On one occasion, when Jesus and His disciples were their guests (Luke 10:38-42), Mary sat at Jesus’ feet and listened to Him while her sister Martha busied herself with preparing food and waiting on the guests, and when Martha complained, Jesus said that Mary had chosen the better part.
When Lazarus, the brother of Mary and Martha, had died, Jesus came to Bethany. Martha, upon being told that He was approaching, went out to meet Him, while Mary sat still in the house until He sent for her. It was to Martha that Jesus said: “I am the Resurrection and the Life.” (John 11:1-44)
Again, about a week before the crucifixion, as Jesus reclined at table, Mary poured a flask of expensive perfume over Jesus’ feet. Mary was criticized for wasting what might have been sold to raise money for the poor, and again Jesus spoke on her behalf. (John 12:1-8)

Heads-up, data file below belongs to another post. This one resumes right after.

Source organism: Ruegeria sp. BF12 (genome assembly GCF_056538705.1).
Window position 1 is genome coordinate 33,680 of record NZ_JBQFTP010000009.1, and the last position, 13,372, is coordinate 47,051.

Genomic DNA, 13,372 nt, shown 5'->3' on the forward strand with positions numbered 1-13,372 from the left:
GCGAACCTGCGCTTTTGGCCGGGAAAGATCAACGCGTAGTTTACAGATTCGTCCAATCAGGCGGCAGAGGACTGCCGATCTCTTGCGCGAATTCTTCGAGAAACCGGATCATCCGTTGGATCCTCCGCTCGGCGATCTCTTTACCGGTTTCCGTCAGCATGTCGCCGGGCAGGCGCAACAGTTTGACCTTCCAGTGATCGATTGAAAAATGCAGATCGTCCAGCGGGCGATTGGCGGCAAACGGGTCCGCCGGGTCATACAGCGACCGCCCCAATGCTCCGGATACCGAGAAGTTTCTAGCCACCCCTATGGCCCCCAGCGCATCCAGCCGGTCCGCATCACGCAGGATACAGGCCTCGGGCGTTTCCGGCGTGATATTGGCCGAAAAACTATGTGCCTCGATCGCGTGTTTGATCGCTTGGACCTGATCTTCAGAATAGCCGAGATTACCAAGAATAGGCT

On the basis of these incidents, many Christian writers have seen Mary as representing Contemplation (prayer and devotion), and Martha as representing Action (good works, helping others); or love of God and love of neighbor respectively.
Martha and Mary were sisters, related not only by blood but also by religious aspirations. They stayed close to our Lord and both served him harmoniously when he was among them. Martha welcomed him as travelers are welcomed. But in her case, the maidservant received her Lord, the creature her Creator, to serve him bodily food while she was to be fed by the Spirit.